By Molly Freedenberg
You'd think a writer living in Tech Central and a musician who works almost exclusively with electronics would be able to figure out how to have an international conversation. But somehow, Chromeo's Dave-1 (who was in London at the time) and I couldn't get that archaic piece of equipment (you know, the telephone) to work for us. So we turned to ye olde computer. Below is the transcript of our email interview, emoticons and all (who knew Dave-1 uses smilies?). I'll let y'all know if we actually talk face to face after their show at Mezzanine on Monday.
San Francisco Bay Guardian: So first of all, I love the new album. How was making this one different from making the first?
Dave Macklovitch: Well we took a while because we really wanted to come up with the catchiest songs. We took our time. We wanted this to be a more sophisticated record. We polished the arrangements, the mix too. We got Philippe Zdar to mix it, actually. And then it was also really important for us to put the emphasis on the lyrics this time around. So you know, that explains everything from "Bonafied" to "Momma's Boy"...
SFBG:I know you didn't know much about electronic music when you formed Chromeo. Is that still true? Either way, who's been influencing you (or who have you been excited about listening to) in the past few years?
DM: I mean, now we're up on all that stuff. All the Parisian stuff, London cats like Switch and Sinden, German cats like Digitalism and Boys Noize, we like all that. But we don't come from that world. We discovered this through Chromeo and everyone who's supported us over the years...
SFBG: I've read you tend to like rock n roll, Pee tends to like funk, and you both like hip hop. But your music has such a clear 80s pop sound - from Prince to Michael Jackson to Sheena Easton to, of course, Hall& Oates. Were the 80s a heavy influence on either of you?
DM: Yeah of course. Huge influence. I grew up on MTV. I used to watch Billy Ocean and Huey Lewis videos at a super young age and want to be those guys. I got my first erection watching David Lee Roth's "California Girls" video. Robert Palmer, I thought that dude was so cool... I just remember learning their songs by heart and thinking those cats were badass.
SFBG: Speaking of Hall & Oates, how do feel about being compared to them?
DM: Best compliment ever. We're the thugged-out Hall & Oates.
SFBG: OK, let's talk about this irony issue. You've said before that Chromeo is absolutely, 100% not ironic. But it's pretty clear you both have quite a sense of humor. Particularly considering your hip-hop backgrounds, it seems hard to imagine Chromeo is completely serious.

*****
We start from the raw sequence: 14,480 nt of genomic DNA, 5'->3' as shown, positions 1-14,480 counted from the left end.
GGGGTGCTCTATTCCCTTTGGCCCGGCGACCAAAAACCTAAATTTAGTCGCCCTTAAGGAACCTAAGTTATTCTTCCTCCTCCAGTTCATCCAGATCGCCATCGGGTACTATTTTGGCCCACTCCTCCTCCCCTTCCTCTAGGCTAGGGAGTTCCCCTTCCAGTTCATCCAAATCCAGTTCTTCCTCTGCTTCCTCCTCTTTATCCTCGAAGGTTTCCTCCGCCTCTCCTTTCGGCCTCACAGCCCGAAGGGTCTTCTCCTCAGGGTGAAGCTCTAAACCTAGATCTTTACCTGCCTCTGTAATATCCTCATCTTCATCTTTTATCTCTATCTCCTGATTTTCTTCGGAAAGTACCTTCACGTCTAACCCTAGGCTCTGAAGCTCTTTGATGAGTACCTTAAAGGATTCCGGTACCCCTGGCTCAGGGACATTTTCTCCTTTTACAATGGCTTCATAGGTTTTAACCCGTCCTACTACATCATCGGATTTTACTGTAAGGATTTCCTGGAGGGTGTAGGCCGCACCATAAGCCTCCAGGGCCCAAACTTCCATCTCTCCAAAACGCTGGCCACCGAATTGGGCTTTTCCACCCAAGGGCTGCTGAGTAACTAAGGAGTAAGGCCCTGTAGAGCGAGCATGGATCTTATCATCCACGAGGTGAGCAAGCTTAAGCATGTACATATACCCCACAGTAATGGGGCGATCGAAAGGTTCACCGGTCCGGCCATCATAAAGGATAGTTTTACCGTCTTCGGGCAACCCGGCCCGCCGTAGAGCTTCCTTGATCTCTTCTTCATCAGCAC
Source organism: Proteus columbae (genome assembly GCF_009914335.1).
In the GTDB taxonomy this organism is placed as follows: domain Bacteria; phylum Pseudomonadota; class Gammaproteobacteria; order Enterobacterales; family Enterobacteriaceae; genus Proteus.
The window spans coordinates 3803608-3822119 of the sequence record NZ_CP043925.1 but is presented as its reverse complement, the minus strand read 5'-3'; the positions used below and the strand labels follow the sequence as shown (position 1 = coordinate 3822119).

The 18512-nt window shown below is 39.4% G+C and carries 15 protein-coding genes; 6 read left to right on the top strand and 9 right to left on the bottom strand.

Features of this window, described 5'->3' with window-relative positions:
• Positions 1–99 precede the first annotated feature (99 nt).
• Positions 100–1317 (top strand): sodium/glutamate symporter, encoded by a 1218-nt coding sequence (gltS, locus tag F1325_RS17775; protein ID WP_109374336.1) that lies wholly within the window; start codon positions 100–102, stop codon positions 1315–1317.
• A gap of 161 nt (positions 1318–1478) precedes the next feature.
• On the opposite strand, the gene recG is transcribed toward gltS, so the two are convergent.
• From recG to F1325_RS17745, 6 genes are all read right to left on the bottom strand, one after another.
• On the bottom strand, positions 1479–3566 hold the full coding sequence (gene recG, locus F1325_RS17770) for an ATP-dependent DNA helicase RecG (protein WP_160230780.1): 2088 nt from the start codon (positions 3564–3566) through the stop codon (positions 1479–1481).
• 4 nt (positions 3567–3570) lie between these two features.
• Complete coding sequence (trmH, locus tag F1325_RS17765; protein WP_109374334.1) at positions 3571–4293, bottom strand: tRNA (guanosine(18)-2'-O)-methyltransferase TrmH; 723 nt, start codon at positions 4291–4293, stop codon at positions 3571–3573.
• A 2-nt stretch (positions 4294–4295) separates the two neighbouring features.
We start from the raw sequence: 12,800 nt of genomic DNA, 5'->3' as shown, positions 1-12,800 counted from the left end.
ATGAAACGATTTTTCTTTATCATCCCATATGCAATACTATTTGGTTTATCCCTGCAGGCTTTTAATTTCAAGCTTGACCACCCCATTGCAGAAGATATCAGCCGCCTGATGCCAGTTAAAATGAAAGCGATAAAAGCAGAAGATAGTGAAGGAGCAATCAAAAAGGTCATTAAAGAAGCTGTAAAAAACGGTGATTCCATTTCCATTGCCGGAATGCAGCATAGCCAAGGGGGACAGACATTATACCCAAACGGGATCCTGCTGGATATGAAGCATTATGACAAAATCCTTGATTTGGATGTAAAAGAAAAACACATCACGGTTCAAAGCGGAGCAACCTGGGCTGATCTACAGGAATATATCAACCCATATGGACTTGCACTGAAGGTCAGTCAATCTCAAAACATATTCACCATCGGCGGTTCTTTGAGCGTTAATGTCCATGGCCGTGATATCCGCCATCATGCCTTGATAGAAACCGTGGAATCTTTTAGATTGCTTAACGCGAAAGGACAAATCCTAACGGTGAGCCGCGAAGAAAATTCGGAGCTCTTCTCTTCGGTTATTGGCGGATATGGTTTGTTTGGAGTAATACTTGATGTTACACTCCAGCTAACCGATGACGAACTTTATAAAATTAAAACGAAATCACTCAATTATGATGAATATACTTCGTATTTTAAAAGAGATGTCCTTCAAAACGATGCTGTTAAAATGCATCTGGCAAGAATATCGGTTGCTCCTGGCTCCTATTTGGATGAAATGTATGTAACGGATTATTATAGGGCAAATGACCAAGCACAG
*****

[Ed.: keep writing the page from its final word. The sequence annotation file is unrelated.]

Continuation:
DM: Look, we totally have a sense of humor. We understand that people might look at us and laugh, or listen to our music and laugh. That makes us happy, actually. It's a compliment. But we're not ironic in the sense that what we do isn't a parody or a pastiche, in which you have an underlying contempt for what's being imitated. In our case, there's actually the most sincere admiration for our sources of inspiration. But the fact that we recontextualize them makes it funny. And we're aware of that. We embrace it. Actually, this time around, we don't even care if people find us ironic. They can interpret us any way they like, as long as they enjoy the music.
SFBG: Speaking of which, how the hell did you end up making this kind of music anyway?
DM: I have no idea. We got our deal before making a demo. We didn't know what to do. Pee started buying vintage keyboards and I started writing songs with lyrics. We did "Mercury Tears" first, then "Gangsta". Then Pee forced me to sing "Needy Girl". Then it was on. Also, we were hip-hop producers, so we always had a ton of records. We had sampled all the 60s and 70s ones, and we kept the 80s ones to listen to. They became our Chromeo muses.
SFBG: What's your favorite song on the new album, and why?
DM: "Momma's Boy", because it's a new direction for us, and I think it came off. "Bonafied" and "100%" I like as well.
SFBG: What's your process for writing songs? Do you have clearly defined roles (someone writes lyrics, someone writes melodies), or does it change? And does the process change? (e.g. how did “Needy Girl,” or “Momma's Boy,” or “Tenderoni,” evolve? Words first? Music first? Beats first?)
DM: It depends. Sometimes Pee comes up with a demo of the music, like a groove and a keyboard riff, and I'll add stuff to it, structure it and write lyrics. That's what he did for "Roni", where he actually already had the hook in there. Other times, I'll lay down a rough demo, a verse melody and a chorus, and Pee will add his ideas to that. That was the case for "Needy Girl". Then we always get together to finish the songs off.
SFBG: Who do you find your biggest fans to be? (What age, where are they from, what are they like?) And how does the hip-hop community treat Chromeo?
DM: Our fans are usually young Myspace kids and it's dope. We love that. Some hipster kids, some more nerdy ones. We love them all. It's the Chromeo army, ya heard? ;) It's funny because we're just starting to get attention from the hip-hop community now. Like, when we started this project, we didn't tell any of our hip-hop friends about it. And now they're all coming around. I just did an interview for allhiphop.com the other day. And that's the only website I ever go to religiously.
SFBG: Do your students at Columbia know who you are? How do they treat you? Or do you lead some kind of professor-by-day, rock-star-by-night double life?
DM: Some do, some don't. It doesn't matter; I don't really talk about it. If they address it, then cool, we laugh about it or whatever. No big deal.
SFBG: What's the ultimate best thing that could happen to Chromeo?
DM: Maybe a big radio record in the UK? Or a big synch? Or simply, people continue to enjoy our music. And we stay inspired.